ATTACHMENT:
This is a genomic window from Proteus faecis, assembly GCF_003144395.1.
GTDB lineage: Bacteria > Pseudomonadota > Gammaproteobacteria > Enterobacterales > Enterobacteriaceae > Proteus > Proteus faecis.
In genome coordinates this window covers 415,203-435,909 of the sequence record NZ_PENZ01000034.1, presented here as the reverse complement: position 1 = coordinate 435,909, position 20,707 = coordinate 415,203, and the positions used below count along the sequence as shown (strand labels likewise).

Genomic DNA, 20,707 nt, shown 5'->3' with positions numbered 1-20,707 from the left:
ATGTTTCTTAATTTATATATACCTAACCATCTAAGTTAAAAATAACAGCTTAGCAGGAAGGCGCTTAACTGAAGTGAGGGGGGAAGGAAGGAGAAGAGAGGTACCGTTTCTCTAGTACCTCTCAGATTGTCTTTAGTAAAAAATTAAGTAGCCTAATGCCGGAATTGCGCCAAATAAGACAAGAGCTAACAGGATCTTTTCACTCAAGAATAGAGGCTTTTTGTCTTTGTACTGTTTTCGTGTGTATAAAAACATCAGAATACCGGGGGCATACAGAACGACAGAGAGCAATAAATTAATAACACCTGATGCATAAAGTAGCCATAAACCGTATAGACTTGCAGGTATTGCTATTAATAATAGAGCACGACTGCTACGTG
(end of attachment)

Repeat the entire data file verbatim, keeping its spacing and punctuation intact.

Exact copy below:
This is a genomic window from Proteus faecis, assembly GCF_003144395.1.
GTDB lineage: Bacteria > Pseudomonadota > Gammaproteobacteria > Enterobacterales > Enterobacteriaceae > Proteus > Proteus faecis.
In genome coordinates this window covers 415,203-435,909 of the sequence record NZ_PENZ01000034.1, presented here as the reverse complement: position 1 = coordinate 435,909, position 20,707 = coordinate 415,203, and the positions used below count along the sequence as shown (strand labels likewise).

Genomic DNA, 20,707 nt, shown 5'->3' with positions numbered 1-20,707 from the left:
ATGTTTCTTAATTTATATATACCTAACCATCTAAGTTAAAAATAACAGCTTAGCAGGAAGGCGCTTAACTGAAGTGAGGGGGGAAGGAAGGAGAAGAGAGGTACCGTTTCTCTAGTACCTCTCAGATTGTCTTTAGTAAAAAATTAAGTAGCCTAATGCCGGAATTGCGCCAAATAAGACAAGAGCTAACAGGATCTTTTCACTCAAGAATAGAGGCTTTTTGTCTTTGTACTGTTTTCGTGTGTATAAAAACATCAGAATACCGGGGGCATACAGAACGACAGAGAGCAATAAATTAATAACACCTGATGCATAAAGTAGCCATAAACCGTATAGACTTGCAGGTATTGCTATTAATAATAGAGCACGACTGCTACGTG